woman sitting

Dignity Beyond Status

The latina church I grew up in very much identified itself with the people of Israel—people who literally crossed the desert,” says Rosa Cándida Ramírez (MDiv ’16). Rosa was the first in her family born in the United States, after her parents fled north from El Salvador in the 1980s because of the Salvadoran Civil War. Raised in an immigrant church made up of people with varying citizenship and immigrant statuses, Rosa describes her upbringing by saying, “Migration has always been part of our history and our reality.”

Today, Rosa works at the Immigration Resource Center (IRC) of San Gabriel Valley, which provides affordable legal services and other resources to immigrants in the local community. The organization is small—with only three full-time staff members accompanied by part-time staff and volunteers—but the IRC has a wide reach and makes a big impact. The team works with people going through the naturalization process, handles family petitions, and walks alongside immigrant victims of violent crimes. They also provide educational services and connect people with other helpful local organizations. As the intake coordinator, Rosa is often the first face new clients see, and she helps guide them toward the particular assistance they need.

Jerome Blanco

Jerome Blanco (MDiv ’16) is a writer and social media strategist for FULLER studio

Lindsey Sheets

Lindsey Sheets is video editor, colorist, and photographer for FULLER studio.

The latina church I grew up in very much identified itself with the people of Israel—people who literally crossed the desert,” says Rosa Cándida Ramírez (MDiv ’16). Rosa was the first in her family born in the United States, after her parents fled north from El Salvador in the 1980s because of the Salvadoran Civil War. Raised in an immigrant church made up of people with varying citizenship and immigrant statuses, Rosa describes her upbringing by saying, “Migration has always been part of our history and our reality.”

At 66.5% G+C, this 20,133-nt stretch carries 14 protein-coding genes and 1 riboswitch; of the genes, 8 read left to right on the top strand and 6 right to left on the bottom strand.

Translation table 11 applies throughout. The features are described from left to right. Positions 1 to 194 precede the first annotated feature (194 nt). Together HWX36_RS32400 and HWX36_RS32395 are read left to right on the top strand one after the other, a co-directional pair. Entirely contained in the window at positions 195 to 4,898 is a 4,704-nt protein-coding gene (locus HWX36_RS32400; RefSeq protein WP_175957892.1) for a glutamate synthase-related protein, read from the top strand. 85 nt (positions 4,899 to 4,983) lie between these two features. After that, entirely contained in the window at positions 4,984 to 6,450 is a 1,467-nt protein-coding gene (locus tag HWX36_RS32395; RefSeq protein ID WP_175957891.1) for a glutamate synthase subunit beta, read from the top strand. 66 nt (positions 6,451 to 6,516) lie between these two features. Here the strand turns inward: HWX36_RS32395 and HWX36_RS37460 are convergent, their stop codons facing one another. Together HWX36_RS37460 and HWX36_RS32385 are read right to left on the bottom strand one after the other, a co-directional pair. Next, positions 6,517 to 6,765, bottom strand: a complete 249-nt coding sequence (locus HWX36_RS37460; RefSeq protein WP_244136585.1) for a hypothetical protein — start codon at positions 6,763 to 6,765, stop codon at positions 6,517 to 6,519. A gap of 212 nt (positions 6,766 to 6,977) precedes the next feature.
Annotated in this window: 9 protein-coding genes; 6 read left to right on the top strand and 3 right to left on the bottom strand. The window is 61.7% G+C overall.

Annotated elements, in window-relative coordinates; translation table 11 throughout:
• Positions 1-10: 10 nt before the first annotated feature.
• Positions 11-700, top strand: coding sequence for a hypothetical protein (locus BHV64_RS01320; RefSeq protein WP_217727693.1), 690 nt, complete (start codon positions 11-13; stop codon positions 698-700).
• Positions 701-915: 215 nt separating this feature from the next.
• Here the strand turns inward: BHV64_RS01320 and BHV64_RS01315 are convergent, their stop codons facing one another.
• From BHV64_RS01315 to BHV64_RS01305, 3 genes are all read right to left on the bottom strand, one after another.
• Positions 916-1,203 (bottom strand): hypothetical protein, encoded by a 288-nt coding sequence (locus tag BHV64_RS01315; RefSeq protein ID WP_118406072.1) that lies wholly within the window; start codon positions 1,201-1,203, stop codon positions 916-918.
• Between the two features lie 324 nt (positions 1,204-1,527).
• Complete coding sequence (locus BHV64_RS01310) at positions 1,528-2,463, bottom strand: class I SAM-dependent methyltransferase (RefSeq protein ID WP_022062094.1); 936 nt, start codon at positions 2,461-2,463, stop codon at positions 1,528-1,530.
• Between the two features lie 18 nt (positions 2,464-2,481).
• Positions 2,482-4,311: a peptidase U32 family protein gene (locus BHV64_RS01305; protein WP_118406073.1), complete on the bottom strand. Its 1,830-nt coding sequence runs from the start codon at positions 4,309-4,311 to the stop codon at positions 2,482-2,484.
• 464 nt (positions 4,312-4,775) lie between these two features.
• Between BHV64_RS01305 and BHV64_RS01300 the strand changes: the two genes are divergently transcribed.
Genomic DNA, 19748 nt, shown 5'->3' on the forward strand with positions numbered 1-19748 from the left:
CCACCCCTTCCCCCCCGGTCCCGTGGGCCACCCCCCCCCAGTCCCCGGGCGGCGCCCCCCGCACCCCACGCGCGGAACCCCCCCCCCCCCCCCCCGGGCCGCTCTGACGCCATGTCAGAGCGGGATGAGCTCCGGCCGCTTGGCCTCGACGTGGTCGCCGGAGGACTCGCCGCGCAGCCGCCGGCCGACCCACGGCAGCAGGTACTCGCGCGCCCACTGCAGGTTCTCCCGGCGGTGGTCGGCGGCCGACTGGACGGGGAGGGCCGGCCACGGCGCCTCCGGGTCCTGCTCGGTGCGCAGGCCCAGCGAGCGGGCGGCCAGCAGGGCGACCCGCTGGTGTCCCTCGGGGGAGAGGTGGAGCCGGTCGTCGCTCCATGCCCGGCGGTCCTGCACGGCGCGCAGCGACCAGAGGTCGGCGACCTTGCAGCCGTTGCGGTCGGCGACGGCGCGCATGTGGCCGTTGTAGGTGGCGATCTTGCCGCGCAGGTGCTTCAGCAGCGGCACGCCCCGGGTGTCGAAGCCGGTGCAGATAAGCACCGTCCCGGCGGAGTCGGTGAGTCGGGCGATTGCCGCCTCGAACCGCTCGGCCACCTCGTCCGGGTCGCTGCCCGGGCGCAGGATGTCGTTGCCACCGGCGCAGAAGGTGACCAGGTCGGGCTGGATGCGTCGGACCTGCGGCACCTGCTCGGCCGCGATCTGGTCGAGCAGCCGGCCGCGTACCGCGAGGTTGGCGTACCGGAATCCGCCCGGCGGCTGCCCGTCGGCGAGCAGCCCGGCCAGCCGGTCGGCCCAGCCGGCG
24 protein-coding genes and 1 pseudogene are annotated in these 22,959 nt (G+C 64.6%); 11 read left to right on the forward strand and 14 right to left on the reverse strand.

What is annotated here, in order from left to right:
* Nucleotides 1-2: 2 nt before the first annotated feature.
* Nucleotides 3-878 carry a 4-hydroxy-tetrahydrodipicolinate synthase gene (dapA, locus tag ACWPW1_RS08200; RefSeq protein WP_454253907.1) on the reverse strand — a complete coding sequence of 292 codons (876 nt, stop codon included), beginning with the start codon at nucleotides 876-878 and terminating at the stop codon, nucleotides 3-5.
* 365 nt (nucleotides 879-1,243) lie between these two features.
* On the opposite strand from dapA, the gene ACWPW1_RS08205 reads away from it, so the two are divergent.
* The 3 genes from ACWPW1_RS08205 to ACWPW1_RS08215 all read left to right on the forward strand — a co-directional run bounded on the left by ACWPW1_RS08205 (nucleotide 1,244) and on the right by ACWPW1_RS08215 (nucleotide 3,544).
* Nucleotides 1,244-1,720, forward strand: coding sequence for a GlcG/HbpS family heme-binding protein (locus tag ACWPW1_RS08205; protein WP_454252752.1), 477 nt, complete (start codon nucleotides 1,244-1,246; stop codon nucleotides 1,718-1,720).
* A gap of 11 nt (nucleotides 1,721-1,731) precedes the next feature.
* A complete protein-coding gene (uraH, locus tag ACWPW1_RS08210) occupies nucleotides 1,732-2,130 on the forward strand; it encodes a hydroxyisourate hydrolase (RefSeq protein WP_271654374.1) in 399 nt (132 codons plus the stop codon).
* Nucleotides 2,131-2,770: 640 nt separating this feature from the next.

Today, Rosa works at the Immigration Resource Center (IRC) of San Gabriel Valley, which provides affordable legal services and other resources to immigrants in the local community. The organization is small—with only three full-time staff members accompanied by part-time staff and volunteers—but the IRC has a wide reach and makes a big impact. The team works with people going through the naturalization process, handles family petitions, and walks alongside immigrant victims of violent crimes. They also provide educational services and connect people with other helpful local organizations. As the intake coordinator, Rosa is often the first face new clients see, and she helps guide them toward the particular assistance they need.

Written By

Jerome Blanco (MDiv ’16) is a writer and social media strategist for FULLER studio

Lindsey Sheets is video editor, colorist, and photographer for FULLER studio.

immigration center collage
immigration center collage

“No day looks the same,” she says. Clients’ situations vary greatly, as everyone who comes through the IRC’s doors bears their own particular story and circumstances. This means each person’s journey through the legal system might take different turns, with unique ups and downs along the way. When it comes to pathways to a legal status, Rosa explains that a broad range of issues and personal history come into the mix of building one’s case. The citizenship process can take months or even years, and is incredibly subjective, with so much depending on the government officials whose desks a case lands on. Rosa says, “You don’t know if they’ve had a good day or a bad day, or if they’ve just had a sandwich and it just isn’t sitting well in their stomach. You never know.” She adds that nobody is helped by the fact that immigration legislation changes on a regular basis, often feeling like ever-shifting ground beneath their feet. As an example, Rosa points to the back and forth that the DACA (Deferred Action for Childhood Arrivals) policy endured over the last few years, being contested from court to court, until the Supreme Court upheld the policy.

“There are so many roadblocks,” Rosa says. But the IRC presses on, navigating the tumultuous system and helping as many as they can. The IRC served around 400 families in 2019 and even more in 2020. Still, Rosa laments the times when there is little they can do to help. She remembers how she had to explain to a teenage petitioner that they had no available pathway to legal status. “As a fifteen-year-old, how are you supposed to process that? How do you process that your life is suddenly so drastically changed?”